In the US, criminal and civil penalties for insider trading vary depending on the statute violated and whether the violation was willful. This section focuses on penalties and sanctions for violations of Section 10b. In the UK, following an investigation and assuming the FCA believes there is sufficient evidence to justify action, the FCA may take criminal and/or civil action as appropriate.
In the US, corporations and entities may face fines up to $25,000,000 for securities fraud, while individuals may face fines up to $5,000,000.1 Individuals may also be subject to up to 20 years’ imprisonment and/or a bar from serving as an officer or a director of a public company “if the person’s conduct demonstrates unfitness to serve.”2
In the UK, a person convicted of insider dealing under the Criminal Justice Act 1993 is liable on summary conviction to a fine or imprisonment for a term of up to six months or to both. A person convicted of insider dealing is liable on conviction of indictment to a fine or imprisonment for up to seven years or to both.3 For more information on the factors the FCA will take into consideration when determining the appropriate level of a financial penalty, see Section 6.5 of the Decision Procedure and Penalties Manual here.
In France, the criminal penalties for insider trading and market abuse offenses are:
- for individuals (Art. L. 465-1 of the CMF):
- five years’ imprisonment and a fine of EUR 100 million;
- the fine above can be increased to up to 10 times the amount of the profit generated from the offense, and must be at least equivalent to the profit generated;
- an attempted offense faces the same penalties.
- for legal entities (Art. L465-3-5 of the CMF):
- a fine of EUR 500 million;
- the fine can be increased up to 10 times the amount of the profit earned from the offense;
- the fine can be increased to up to 15% of the company’s consolidated annual turnover;
- where the offense forms part of organized crime, the penalties for such offenses are 10 years’ imprisonment and a fine of EUR 100 million or 10 times the amount of the profit generated from the offense.
In the US, corporations and entities may face fines up to $1,000,000 or three times the profit gained or the loss avoided as a result of the violation, if the company knew or recklessly disregarded the fact that the controlled person was likely to engage in the acts constituting the insider trading violation and failed to take appropriate steps to prevent the acts before they occurred.4 Individuals may face fines of up to three times the profit gained or the loss avoided as a result of the unlawful transaction. Individuals may also be subject to an injunction and may be forced to disgorge any profits gained or losses that were avoided.5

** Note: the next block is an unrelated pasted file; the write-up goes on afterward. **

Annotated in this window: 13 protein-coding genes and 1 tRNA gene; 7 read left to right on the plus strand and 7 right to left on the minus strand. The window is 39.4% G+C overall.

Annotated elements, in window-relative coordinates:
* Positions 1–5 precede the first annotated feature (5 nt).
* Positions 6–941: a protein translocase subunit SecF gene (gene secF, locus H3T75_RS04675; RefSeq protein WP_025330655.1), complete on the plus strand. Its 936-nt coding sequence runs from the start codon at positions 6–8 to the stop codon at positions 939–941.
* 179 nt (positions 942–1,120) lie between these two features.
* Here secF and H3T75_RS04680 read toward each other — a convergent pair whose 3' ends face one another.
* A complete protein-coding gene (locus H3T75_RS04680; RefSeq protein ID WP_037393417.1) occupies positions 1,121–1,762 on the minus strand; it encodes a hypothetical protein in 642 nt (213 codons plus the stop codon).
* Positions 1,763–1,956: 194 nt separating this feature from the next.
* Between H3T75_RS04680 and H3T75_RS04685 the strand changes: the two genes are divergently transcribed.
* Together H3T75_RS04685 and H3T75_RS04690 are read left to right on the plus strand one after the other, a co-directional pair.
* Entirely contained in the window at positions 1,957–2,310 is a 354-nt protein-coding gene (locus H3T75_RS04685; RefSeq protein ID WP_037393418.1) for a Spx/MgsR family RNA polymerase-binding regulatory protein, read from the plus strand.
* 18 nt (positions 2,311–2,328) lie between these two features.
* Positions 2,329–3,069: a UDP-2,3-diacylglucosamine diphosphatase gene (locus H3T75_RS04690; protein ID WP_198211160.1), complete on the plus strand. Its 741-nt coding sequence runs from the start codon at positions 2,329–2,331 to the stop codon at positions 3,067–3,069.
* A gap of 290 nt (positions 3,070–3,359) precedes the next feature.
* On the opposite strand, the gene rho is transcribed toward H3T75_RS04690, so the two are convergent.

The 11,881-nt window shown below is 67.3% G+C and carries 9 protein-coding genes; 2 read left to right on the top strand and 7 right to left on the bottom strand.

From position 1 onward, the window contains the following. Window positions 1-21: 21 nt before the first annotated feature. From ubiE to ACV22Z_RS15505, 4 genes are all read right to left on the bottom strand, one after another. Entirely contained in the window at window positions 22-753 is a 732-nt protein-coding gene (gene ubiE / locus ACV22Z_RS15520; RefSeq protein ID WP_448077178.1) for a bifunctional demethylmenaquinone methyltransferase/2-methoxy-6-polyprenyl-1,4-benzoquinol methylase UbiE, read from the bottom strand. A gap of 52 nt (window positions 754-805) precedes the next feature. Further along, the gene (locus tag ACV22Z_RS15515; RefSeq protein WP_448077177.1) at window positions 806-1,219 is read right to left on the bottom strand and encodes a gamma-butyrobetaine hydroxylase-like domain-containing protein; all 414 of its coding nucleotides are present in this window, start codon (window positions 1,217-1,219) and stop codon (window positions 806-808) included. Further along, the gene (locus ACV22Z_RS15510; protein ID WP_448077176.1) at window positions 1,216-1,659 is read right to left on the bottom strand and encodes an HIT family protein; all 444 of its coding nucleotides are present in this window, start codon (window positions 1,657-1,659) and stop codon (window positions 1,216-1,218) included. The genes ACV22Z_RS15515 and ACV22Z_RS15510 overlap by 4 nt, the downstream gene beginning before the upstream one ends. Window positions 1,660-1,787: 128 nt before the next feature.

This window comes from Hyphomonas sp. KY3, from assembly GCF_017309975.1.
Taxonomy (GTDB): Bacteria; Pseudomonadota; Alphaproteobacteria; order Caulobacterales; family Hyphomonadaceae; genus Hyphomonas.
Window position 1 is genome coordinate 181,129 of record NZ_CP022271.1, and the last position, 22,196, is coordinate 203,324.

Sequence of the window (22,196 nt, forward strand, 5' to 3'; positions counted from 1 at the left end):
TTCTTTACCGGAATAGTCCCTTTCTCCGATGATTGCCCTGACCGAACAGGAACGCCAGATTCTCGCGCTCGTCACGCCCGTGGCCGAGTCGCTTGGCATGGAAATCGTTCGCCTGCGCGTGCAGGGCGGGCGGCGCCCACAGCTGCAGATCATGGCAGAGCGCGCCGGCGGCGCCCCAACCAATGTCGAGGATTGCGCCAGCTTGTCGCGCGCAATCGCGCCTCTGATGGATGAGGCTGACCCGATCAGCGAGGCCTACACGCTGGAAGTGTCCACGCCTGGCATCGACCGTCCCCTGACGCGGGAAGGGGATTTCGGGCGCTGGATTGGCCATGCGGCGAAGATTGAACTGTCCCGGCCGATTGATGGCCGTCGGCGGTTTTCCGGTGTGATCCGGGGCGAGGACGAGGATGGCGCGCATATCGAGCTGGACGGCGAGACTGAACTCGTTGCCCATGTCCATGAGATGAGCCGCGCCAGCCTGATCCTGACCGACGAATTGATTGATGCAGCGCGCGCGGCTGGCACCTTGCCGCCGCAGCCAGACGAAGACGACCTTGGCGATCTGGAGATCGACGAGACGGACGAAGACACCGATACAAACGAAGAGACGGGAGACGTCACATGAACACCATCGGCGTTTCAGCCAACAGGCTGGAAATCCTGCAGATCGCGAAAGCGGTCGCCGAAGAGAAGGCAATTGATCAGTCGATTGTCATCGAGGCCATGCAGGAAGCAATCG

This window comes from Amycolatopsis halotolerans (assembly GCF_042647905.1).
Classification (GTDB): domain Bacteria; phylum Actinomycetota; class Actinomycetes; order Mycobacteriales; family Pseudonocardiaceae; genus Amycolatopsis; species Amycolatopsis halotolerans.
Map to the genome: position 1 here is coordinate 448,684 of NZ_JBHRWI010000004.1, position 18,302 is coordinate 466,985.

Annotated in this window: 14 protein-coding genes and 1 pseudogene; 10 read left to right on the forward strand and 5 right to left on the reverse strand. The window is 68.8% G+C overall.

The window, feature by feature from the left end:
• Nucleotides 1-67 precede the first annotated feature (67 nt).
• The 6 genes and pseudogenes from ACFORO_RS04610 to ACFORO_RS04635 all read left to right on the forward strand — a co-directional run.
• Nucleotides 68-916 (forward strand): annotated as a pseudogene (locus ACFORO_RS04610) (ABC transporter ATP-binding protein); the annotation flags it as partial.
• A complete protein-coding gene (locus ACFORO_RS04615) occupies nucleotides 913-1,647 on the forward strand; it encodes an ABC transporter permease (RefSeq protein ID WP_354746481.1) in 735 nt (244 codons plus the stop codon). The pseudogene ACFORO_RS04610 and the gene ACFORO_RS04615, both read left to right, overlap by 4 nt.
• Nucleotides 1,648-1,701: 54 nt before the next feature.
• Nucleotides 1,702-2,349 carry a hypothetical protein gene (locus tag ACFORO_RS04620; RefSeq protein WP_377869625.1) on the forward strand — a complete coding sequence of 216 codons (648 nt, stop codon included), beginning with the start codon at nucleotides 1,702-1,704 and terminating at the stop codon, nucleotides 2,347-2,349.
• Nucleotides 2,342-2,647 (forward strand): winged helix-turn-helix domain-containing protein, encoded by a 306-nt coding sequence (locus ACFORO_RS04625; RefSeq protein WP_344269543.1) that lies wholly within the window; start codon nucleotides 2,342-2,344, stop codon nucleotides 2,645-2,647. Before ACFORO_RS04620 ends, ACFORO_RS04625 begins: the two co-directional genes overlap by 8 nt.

Maximum fines per violation depend on the date of violation as civil monetary penalties are adjusted annually for inflation by the SEC. The DOJ and SEC may also bring a civil action to enjoin entities and individuals from violating the insider trading provisions.6
In addition to the penalties outlined above, persons who traded contemporaneously with, and on the other side of, an insider trading violator may sue the violator and the controlling persons of the violator to recover the profit gained or the loss avoided by the violator. For more see here.
In the UK, the FCA has wide-ranging powers where there has been a contravention of MAR, including:
- suspending trading in the UK of financial instruments to which MAR applies;
- imposing unlimited fines or public censure;
- ordering an injunction to stop market abuse or to require a person to take steps to remedy market abuse;
- imposing prohibitions preventing a person from holding a managerial position in a UK investment firm;
- disgorging profits or losses avoided;
- preventing a UK firm from carrying out regulated activities or imposing limitations on its ability to carry out regulated activities; and
- applying to the courts for a restitution order or requiring the payment of compensation to a victim.7
The AMF Enforcement Committee can impose administrative sanctions for insider trading and market abuse. The administrative sanctions can be disciplinary or constitute fines, and depend on the individual or legal entity sanctioned.
Fines can go up to EUR 100 million, and can be increased to up to 10 times the profit earned from the offense, and for legal entities increased to up to 15% of its consolidated annual turnover.
Disciplinary sanctions include:
- temporary or permanent ban on providing some or all services;
- temporary or permanent suspension of professional license;
- temporary or permanent ban on conducting some or all business activities.
1 See 15 USC § 78ff.